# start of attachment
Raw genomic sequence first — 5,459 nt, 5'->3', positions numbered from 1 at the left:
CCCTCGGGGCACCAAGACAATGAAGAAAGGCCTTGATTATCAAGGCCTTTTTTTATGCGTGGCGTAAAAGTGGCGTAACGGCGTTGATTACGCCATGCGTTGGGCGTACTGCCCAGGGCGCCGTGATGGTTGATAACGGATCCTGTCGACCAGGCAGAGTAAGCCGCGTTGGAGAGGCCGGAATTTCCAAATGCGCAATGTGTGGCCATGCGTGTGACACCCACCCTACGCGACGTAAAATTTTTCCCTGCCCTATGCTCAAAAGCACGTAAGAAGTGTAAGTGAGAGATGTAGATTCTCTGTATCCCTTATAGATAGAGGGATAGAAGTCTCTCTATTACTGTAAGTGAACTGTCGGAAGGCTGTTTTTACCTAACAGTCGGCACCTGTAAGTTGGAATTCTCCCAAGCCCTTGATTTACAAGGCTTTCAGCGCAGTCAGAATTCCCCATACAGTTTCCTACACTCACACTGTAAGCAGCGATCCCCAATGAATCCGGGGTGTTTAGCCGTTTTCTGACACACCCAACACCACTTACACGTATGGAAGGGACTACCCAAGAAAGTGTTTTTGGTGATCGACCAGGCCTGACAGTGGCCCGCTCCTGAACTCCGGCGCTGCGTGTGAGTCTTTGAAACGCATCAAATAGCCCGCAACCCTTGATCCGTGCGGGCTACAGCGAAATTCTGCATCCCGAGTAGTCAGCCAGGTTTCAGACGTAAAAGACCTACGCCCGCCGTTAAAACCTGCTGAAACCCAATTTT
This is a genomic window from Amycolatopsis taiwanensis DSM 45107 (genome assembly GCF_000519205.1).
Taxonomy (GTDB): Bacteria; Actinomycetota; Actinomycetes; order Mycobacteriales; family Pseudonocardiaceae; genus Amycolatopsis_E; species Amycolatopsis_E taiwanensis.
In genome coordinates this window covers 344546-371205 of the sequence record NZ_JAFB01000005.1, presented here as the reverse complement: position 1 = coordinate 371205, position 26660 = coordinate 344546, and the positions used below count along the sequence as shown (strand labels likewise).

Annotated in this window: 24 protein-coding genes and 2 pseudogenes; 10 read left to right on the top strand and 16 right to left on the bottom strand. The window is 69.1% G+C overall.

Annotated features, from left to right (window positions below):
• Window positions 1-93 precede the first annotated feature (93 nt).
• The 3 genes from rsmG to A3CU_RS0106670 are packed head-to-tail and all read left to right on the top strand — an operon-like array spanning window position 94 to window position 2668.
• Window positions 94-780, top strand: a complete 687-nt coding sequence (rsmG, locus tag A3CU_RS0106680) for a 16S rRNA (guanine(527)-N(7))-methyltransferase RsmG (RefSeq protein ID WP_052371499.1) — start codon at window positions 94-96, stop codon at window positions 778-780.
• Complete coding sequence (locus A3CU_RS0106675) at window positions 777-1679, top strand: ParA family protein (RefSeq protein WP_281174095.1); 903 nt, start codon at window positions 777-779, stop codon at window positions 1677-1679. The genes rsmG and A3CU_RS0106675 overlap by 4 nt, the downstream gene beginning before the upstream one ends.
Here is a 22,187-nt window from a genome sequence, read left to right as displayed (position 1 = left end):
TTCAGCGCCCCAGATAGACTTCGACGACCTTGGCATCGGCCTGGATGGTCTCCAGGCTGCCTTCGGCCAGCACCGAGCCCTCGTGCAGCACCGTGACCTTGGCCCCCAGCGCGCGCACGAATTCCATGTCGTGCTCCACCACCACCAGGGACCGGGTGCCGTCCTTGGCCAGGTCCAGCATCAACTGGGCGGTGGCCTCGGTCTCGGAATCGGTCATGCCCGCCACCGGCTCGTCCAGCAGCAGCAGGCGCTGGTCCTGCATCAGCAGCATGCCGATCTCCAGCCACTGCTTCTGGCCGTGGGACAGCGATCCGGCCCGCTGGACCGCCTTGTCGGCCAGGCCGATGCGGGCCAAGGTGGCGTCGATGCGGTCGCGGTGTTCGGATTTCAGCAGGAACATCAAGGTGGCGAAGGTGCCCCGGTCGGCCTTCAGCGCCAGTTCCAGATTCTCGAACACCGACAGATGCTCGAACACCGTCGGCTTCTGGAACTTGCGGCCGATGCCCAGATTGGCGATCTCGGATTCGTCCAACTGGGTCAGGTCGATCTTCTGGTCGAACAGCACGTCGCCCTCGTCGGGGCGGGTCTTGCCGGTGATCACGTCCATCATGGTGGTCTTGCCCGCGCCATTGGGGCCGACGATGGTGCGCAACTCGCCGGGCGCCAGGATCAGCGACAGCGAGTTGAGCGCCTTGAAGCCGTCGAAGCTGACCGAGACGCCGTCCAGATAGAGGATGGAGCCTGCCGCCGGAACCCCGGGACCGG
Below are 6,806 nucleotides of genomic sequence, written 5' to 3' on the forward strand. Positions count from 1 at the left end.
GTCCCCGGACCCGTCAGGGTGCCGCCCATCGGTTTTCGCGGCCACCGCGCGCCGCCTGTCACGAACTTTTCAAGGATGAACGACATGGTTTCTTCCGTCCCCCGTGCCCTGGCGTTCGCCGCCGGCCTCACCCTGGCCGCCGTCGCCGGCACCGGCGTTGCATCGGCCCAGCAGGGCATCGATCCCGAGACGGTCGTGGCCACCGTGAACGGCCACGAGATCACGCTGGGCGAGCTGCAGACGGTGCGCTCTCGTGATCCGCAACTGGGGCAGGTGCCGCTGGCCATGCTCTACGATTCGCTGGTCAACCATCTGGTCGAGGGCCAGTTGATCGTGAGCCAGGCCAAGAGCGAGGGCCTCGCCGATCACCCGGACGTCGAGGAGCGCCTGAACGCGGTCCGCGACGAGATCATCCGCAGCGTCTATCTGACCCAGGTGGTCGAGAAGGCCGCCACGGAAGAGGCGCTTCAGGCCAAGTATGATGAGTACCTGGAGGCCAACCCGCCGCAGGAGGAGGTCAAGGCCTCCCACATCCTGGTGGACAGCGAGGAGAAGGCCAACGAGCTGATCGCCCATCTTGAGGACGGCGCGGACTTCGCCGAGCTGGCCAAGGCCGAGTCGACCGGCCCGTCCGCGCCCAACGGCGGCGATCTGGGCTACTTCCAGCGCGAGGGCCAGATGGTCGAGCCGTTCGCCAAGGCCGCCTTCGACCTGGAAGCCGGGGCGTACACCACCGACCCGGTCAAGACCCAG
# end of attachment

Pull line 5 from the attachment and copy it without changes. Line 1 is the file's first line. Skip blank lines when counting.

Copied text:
In genome coordinates this window covers 344546-371205 of the sequence record NZ_JAFB01000005.1, presented here as the reverse complement: position 1 = coordinate 371205, position 26660 = coordinate 344546, and the positions used below count along the sequence as shown (strand labels likewise).